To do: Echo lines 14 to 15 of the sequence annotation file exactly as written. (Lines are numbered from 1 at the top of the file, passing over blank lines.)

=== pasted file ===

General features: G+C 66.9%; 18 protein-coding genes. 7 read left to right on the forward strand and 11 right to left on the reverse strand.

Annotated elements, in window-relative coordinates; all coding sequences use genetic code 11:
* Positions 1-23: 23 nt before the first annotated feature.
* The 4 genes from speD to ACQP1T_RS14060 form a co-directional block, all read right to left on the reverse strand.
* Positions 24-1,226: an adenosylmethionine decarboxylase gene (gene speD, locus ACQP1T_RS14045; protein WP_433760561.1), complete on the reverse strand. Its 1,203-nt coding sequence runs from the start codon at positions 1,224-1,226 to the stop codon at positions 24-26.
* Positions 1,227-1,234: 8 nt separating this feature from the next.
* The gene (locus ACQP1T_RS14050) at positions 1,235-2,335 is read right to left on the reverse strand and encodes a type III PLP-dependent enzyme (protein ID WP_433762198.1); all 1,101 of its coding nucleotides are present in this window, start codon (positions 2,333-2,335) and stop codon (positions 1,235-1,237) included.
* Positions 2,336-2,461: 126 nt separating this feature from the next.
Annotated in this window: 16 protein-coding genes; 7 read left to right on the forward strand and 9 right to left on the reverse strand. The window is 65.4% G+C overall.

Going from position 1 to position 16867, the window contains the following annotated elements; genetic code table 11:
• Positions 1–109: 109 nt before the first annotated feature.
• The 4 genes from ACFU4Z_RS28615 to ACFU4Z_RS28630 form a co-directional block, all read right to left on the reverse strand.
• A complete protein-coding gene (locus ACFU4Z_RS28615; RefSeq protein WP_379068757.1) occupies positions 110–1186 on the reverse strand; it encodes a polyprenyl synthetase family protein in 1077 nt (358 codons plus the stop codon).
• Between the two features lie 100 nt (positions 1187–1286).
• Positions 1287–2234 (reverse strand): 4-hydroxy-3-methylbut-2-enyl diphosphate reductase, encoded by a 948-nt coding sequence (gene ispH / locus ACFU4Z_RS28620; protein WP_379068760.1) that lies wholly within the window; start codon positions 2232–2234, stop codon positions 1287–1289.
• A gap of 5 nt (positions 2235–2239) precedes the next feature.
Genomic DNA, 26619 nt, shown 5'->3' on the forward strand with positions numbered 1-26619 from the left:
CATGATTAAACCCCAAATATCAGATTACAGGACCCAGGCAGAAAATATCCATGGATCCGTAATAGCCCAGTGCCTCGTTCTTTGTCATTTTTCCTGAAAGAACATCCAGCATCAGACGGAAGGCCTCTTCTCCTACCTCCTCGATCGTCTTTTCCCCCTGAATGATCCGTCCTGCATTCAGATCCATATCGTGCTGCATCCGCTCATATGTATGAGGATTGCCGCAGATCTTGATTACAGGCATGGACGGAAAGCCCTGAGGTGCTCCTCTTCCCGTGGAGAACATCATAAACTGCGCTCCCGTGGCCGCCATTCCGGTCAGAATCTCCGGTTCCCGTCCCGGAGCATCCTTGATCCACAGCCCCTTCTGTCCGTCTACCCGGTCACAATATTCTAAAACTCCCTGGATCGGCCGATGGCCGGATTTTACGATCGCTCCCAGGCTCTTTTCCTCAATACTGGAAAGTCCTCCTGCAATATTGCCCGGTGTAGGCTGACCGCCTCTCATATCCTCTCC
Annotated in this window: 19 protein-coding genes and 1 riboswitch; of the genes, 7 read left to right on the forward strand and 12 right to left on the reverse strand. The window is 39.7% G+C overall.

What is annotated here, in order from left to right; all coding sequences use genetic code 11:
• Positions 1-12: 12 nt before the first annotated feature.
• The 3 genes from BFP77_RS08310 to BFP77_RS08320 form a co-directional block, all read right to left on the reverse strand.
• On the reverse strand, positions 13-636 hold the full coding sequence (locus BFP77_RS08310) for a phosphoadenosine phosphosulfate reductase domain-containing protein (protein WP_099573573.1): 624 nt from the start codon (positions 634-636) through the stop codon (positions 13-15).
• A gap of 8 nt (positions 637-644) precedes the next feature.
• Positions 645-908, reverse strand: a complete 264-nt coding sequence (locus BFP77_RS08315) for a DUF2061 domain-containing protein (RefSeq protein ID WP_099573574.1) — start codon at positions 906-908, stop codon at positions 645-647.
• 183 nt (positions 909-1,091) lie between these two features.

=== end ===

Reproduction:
• Between the two features lie 100 nt (positions 1187–1286).
• Positions 1287–2234 (reverse strand): 4-hydroxy-3-methylbut-2-enyl diphosphate reductase, encoded by a 948-nt coding sequence (gene ispH / locus ACFU4Z_RS28620; protein WP_379068760.1) that lies wholly within the window; start codon positions 2232–2234, stop codon positions 1287–1289.